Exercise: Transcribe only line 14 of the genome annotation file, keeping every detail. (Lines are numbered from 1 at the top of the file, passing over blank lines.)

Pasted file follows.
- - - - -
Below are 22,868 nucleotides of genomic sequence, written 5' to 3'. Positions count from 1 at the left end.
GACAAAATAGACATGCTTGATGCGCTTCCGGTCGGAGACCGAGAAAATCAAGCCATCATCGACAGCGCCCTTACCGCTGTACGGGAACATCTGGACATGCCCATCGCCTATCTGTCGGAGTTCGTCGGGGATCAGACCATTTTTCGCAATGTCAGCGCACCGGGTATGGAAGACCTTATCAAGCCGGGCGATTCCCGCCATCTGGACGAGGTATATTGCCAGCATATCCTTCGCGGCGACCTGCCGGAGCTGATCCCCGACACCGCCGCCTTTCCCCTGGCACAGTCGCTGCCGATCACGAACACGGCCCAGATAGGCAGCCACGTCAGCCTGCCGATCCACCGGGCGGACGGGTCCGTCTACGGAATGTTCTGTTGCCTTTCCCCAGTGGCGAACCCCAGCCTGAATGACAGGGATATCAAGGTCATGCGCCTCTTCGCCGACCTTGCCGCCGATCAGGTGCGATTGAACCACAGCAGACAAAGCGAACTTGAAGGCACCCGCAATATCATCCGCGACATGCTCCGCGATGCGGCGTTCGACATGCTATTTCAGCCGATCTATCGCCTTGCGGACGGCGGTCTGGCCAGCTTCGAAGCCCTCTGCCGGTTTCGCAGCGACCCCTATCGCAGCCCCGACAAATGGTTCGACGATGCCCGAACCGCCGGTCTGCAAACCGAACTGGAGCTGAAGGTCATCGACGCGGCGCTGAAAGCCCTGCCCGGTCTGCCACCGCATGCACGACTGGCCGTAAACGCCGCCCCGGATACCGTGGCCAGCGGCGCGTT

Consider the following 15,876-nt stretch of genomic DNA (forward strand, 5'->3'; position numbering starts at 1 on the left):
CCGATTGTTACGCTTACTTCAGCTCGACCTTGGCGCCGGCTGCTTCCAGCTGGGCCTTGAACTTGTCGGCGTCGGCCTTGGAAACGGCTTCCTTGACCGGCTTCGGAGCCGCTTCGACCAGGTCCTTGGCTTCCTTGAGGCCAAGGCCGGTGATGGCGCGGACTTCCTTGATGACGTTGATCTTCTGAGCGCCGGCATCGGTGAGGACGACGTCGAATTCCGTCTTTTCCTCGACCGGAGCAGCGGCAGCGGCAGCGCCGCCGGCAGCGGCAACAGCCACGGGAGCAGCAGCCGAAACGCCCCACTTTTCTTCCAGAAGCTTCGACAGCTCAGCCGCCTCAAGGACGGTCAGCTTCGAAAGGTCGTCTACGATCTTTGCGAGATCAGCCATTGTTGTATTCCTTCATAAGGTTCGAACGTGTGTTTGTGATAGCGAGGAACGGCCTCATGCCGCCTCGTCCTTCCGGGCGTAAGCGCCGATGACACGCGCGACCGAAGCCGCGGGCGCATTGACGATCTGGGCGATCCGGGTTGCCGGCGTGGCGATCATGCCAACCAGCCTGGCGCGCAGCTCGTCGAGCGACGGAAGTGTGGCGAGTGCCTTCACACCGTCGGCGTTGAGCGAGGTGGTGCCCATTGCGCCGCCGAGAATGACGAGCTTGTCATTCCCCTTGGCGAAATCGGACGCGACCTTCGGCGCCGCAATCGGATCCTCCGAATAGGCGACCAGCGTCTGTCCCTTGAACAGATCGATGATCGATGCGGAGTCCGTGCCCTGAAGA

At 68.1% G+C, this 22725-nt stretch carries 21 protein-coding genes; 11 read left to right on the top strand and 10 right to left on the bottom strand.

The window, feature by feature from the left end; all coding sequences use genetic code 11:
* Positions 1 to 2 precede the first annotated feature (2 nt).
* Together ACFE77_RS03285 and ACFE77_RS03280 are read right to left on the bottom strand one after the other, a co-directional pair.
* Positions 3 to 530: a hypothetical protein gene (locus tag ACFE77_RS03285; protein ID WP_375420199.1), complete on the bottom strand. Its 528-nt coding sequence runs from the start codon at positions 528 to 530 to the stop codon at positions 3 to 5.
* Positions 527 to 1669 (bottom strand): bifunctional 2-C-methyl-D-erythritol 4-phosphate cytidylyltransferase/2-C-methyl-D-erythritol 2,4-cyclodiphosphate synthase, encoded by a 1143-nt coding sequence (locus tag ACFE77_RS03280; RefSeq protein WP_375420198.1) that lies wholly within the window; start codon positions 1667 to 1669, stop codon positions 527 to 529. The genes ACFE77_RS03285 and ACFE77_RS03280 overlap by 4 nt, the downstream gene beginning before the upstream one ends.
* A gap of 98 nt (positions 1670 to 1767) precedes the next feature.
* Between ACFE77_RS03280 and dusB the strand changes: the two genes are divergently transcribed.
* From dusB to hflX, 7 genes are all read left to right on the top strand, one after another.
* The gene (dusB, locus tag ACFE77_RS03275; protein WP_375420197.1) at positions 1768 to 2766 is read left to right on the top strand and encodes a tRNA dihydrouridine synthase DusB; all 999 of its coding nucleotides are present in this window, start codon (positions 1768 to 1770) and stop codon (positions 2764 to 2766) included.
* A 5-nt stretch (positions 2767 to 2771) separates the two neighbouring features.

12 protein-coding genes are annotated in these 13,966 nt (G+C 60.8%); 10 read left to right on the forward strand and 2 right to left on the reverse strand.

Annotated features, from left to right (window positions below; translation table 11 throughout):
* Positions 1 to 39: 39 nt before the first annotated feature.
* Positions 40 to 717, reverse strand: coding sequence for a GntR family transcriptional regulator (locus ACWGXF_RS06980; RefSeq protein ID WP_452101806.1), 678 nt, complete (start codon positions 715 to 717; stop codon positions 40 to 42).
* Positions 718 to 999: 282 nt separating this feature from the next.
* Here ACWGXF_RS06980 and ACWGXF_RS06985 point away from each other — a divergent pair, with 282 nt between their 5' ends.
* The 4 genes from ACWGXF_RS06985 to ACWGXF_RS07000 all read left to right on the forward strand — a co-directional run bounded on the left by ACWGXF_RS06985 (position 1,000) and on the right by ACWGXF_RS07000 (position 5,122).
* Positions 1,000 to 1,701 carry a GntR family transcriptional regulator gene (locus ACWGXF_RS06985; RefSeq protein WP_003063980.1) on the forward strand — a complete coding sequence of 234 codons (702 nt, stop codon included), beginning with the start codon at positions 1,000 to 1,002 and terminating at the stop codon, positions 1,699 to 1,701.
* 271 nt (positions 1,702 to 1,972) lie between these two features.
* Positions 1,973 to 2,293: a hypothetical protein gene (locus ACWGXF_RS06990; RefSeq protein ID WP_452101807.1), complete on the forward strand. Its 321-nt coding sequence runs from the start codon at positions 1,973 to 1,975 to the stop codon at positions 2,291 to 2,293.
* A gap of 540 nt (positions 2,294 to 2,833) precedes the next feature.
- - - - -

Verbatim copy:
* The gene (dusB, locus tag ACFE77_RS03275; protein WP_375420197.1) at positions 1768 to 2766 is read left to right on the top strand and encodes a tRNA dihydrouridine synthase DusB; all 999 of its coding nucleotides are present in this window, start codon (positions 1768 to 1770) and stop codon (positions 2764 to 2766) included.